Spanish government spokeswoman María Jesús Montero confirmed after Sunday’s cabinet meeting that all non-essential workers would be in lockdown from tomorrow for a two-week period in order to ‘gain time’ and relieve the burden on Spain’s health system. Montero said it was now essential to reduce the mobility of citizens between Monday to Friday in order to beat the pandemic.
Spanish Labour Minister Yolanda Díaz also spoke on Sunday after the cabinet meeting, saying that companies will have to pay workers’ salaries in full for the next two weeks, and that employees will then have until 31 December to recover working the hours that they have missed on a gradual basis.
‘We are talking about a period of eight working days,’ said Díaz, as Thursday 9 and Friday 10 April are both holidays in most regions of Spain due to Easter.
Other than the categories of work listed below, all workers must adhere to the new measures and stay at home from Tuesday 31 March until 9 April inclusive. Today, during Monday, there was a one-day moratorium on the new restrictions in order for all activities to adapt ‘progressively’:
1. Shops selling food and drinks; medical, optical and orthopedic products (including chemists and all medical centres); hygiene products; hairdressers (only if they work at the client’s home); newspapers, magazines and stationery; petrol stations, tobacconists, technological, telecoms and IT equipment, pet food; business by internet, telephone or correspondence; dry cleaners and laundries.
2. Those taking part in any step of the supply chain of basic products, including food, drinks, animal food, hygiene products, medicines, healthcare products, health technology, protection equipment and hospital material
3. Restaurants and hotel businesses, but only for food delivery
4. Supply of electricity, products derived from oil and natural gas
5. Essential infrastructures and companies and suppliers of basic services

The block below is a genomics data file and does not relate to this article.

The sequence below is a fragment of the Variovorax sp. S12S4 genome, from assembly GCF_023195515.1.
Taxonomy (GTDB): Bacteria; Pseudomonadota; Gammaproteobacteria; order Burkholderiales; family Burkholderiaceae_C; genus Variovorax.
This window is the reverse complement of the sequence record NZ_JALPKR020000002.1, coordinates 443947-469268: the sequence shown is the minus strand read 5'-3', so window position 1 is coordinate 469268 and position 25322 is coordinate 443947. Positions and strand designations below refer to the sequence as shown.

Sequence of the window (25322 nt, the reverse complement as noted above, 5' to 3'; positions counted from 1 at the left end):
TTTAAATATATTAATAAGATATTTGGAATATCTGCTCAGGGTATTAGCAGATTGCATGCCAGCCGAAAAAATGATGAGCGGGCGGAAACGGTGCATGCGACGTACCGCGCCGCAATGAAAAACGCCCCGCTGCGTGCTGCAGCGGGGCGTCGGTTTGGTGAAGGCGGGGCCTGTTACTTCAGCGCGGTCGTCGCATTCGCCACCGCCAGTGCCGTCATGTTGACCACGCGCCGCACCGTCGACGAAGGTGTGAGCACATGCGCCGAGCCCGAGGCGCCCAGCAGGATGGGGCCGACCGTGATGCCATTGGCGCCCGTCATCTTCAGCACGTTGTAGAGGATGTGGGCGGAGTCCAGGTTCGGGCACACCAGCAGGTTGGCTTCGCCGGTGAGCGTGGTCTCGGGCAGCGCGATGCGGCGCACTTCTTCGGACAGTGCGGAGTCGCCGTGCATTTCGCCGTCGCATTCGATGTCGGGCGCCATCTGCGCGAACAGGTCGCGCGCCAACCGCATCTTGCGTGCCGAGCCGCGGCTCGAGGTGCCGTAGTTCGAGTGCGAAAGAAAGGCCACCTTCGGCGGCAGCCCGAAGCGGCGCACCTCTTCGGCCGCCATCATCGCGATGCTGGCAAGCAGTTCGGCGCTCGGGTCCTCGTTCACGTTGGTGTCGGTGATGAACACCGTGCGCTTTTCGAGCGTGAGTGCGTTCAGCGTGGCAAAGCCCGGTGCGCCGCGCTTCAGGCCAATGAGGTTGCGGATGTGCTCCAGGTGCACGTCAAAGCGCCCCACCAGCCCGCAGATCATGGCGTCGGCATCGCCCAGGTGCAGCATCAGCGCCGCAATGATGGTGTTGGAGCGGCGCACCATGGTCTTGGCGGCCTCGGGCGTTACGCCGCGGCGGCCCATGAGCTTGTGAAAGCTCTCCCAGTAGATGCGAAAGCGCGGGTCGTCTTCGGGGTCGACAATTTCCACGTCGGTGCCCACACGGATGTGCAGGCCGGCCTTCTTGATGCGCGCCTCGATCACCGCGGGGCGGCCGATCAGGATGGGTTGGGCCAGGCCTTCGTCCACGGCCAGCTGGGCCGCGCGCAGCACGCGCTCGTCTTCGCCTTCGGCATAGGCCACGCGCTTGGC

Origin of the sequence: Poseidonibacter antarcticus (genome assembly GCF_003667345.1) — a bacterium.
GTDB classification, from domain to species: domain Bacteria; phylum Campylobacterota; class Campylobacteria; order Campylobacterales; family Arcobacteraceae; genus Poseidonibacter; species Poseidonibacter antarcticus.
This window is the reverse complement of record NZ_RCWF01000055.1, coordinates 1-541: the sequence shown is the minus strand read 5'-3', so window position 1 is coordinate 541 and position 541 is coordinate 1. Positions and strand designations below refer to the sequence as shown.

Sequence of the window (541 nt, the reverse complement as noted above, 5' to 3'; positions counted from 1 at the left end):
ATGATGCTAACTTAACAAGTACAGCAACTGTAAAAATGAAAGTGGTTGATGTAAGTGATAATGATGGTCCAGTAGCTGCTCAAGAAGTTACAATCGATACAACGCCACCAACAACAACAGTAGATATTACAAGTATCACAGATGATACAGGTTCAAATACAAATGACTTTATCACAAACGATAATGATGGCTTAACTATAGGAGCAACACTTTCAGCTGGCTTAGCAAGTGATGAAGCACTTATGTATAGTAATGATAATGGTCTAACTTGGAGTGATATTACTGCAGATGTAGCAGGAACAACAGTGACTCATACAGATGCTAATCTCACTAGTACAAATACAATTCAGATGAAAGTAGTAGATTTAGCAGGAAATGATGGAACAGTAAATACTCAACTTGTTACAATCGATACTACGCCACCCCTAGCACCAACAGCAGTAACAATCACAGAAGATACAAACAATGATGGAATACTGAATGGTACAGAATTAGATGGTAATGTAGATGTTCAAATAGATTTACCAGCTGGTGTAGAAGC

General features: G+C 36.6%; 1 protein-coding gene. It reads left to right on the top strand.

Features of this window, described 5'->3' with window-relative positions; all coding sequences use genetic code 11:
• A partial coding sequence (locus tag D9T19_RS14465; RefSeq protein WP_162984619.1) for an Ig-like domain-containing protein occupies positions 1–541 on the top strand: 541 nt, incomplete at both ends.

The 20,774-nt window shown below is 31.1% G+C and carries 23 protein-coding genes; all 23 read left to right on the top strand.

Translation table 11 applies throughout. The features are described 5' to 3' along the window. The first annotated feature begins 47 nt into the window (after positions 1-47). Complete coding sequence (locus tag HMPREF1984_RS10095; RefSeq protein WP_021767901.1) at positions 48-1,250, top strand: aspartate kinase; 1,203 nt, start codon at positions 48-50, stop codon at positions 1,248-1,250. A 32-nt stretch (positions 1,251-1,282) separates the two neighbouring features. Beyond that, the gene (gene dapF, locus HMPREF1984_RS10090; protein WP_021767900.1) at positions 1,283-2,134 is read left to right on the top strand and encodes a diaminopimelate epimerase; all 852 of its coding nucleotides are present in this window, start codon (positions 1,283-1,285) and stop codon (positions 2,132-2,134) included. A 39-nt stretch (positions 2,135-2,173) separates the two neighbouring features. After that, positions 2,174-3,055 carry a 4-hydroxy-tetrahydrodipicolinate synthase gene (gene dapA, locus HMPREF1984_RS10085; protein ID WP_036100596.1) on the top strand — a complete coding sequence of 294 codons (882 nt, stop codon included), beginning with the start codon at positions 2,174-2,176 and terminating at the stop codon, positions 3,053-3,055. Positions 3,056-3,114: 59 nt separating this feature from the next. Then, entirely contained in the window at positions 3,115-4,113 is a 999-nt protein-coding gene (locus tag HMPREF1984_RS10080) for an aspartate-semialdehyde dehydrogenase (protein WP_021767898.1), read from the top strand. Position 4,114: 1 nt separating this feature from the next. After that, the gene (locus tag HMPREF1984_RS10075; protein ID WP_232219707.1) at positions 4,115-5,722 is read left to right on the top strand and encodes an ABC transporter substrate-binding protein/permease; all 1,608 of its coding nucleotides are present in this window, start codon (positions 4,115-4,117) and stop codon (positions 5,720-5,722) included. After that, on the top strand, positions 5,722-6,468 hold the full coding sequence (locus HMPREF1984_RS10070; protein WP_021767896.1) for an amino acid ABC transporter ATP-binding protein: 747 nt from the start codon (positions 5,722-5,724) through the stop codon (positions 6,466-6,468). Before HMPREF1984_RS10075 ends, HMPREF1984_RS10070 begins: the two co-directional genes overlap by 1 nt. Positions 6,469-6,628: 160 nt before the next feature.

6. Judges, prosecutors, judicial civil servants, or those who have to continue judicial cases not suspended
7. Services of basic public administrations to ensure public services work, including road works, services, supplies and security and maintenance of public buildings
8. Passenger and cargo transport and those activities linked to guaranteeing this transport for journeys only allowed under the state of alarm
9. Law enforcement, prisons, maritime rescue, civil protection services, firefighting services, security of mines, road traffic and traffic safety
10. Armed forces
11. Private security
12. Health centres, services and shops, those dedicated to elderly people, minors, dependent people and disabled people’s care
13. People in research centres of projects related to combating Coronavirus (Covid-19)
14. Funeral services
15. Vets, animal health centres, services and shops
16. News kiosks and newsagents,
17. Public and private media outlets, including printing and distribution of the press
18. Financial, banking services and insurance
19. Telecoms and audiovisual companies, and IT basic services, including those needed for the development of public services
20. Essential services of protection and care of gender violence victims
21. Lawyers, barristers, translators, interpretors and psychologists taking part in non-suspended judicial cases
22. Legal advisors, administrative consultancies, and those specialising in the prevention of occupational hazards in urgent matters
23. Workers of notaries and registers for the established basic services
24. Cleaning, maintenance services, urgent reparations and surveillance
25. Handling and picking of dangerous waste, urban waste, treatment of waste water, decontamination and removal of dead animals
26. Welcoming refugees and migrant centres
27. Supply of drinking water
28. Meteorological services
29. Postal service of the Spanish public operator
30. Import and supply of health material, including logistics companies, transport, storage, customs officers, and health corridors in general
Below are the numbers to call for each region of Spain for information and assistance in the event of possible cases of Coronavirus – as issued by the Spanish health authorities.
Up-to-date WHO advice and facts (in English) about the Coronavirus epidemic can be found here: www.who.int/emergencies/diseases/novel-coronavirus-2019/technical-guidance.
Our previous reports on Coronavirus in Spain:
ALSO READ: Coronavirus in Spain full update (29 March)
ALSO READ: Coronavirus in Spain full update (28 March)
ALSO READ: Coronavirus in Spain full update (27 March)
ALSO READ: Coronavirus in Spain full update (26 March)
ALSO READ: Coronavirus in Spain full update (25 March)
ALSO READ: Coronavirus in Spain full update (24 March)
ALSO READ: Coronavirus in Spain full update (23 March)
ALSO READ: Coronavirus in Spain full update (22 March)
ALSO READ: Coronavirus in Spain full update (21 March)
ALSO READ: Coronavirus in Spain full update (20 March)
ALSO READ: ‘This virus we will stop together’ – video
ALSO READ: Coronavirus in Spain full update (19 March)